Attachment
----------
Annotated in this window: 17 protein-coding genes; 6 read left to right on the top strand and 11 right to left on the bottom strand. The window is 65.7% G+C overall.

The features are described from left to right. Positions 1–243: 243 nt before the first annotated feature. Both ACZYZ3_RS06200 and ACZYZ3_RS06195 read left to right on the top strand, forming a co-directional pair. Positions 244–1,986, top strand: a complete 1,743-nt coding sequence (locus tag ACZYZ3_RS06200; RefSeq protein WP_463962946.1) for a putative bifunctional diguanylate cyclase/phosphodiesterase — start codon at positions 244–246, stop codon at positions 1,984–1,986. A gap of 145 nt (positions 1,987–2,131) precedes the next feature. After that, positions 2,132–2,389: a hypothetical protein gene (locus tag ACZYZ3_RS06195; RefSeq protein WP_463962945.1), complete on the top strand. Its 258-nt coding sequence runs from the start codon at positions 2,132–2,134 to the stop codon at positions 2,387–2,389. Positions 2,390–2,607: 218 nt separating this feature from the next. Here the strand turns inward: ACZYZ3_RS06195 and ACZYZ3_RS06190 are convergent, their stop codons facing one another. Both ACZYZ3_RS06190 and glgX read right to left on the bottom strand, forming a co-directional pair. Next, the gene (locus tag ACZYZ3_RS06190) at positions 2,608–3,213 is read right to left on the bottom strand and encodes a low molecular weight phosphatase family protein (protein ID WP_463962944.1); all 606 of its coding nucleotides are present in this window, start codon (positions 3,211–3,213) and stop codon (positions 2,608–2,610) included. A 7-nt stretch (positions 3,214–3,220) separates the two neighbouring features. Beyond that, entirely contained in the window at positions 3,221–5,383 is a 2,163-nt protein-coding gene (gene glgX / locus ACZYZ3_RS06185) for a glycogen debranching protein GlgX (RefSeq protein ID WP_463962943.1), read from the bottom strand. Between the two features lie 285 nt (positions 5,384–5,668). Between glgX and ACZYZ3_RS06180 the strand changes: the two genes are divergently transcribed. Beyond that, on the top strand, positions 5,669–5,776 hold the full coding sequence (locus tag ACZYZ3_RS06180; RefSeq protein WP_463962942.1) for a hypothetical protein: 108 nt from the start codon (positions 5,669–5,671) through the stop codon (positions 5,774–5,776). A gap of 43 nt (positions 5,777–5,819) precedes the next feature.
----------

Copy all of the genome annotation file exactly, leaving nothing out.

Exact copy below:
Annotated in this window: 17 protein-coding genes; 6 read left to right on the top strand and 11 right to left on the bottom strand. The window is 65.7% G+C overall.

The features are described from left to right. Positions 1–243: 243 nt before the first annotated feature. Both ACZYZ3_RS06200 and ACZYZ3_RS06195 read left to right on the top strand, forming a co-directional pair. Positions 244–1,986, top strand: a complete 1,743-nt coding sequence (locus tag ACZYZ3_RS06200; RefSeq protein WP_463962946.1) for a putative bifunctional diguanylate cyclase/phosphodiesterase — start codon at positions 244–246, stop codon at positions 1,984–1,986. A gap of 145 nt (positions 1,987–2,131) precedes the next feature. After that, positions 2,132–2,389: a hypothetical protein gene (locus tag ACZYZ3_RS06195; RefSeq protein WP_463962945.1), complete on the top strand. Its 258-nt coding sequence runs from the start codon at positions 2,132–2,134 to the stop codon at positions 2,387–2,389. Positions 2,390–2,607: 218 nt separating this feature from the next. Here the strand turns inward: ACZYZ3_RS06195 and ACZYZ3_RS06190 are convergent, their stop codons facing one another. Both ACZYZ3_RS06190 and glgX read right to left on the bottom strand, forming a co-directional pair. Next, the gene (locus tag ACZYZ3_RS06190) at positions 2,608–3,213 is read right to left on the bottom strand and encodes a low molecular weight phosphatase family protein (protein ID WP_463962944.1); all 606 of its coding nucleotides are present in this window, start codon (positions 3,211–3,213) and stop codon (positions 2,608–2,610) included. A 7-nt stretch (positions 3,214–3,220) separates the two neighbouring features. Beyond that, entirely contained in the window at positions 3,221–5,383 is a 2,163-nt protein-coding gene (gene glgX / locus ACZYZ3_RS06185) for a glycogen debranching protein GlgX (RefSeq protein ID WP_463962943.1), read from the bottom strand. Between the two features lie 285 nt (positions 5,384–5,668). Between glgX and ACZYZ3_RS06180 the strand changes: the two genes are divergently transcribed. Beyond that, on the top strand, positions 5,669–5,776 hold the full coding sequence (locus tag ACZYZ3_RS06180; RefSeq protein WP_463962942.1) for a hypothetical protein: 108 nt from the start codon (positions 5,669–5,671) through the stop codon (positions 5,774–5,776). A gap of 43 nt (positions 5,777–5,819) precedes the next feature.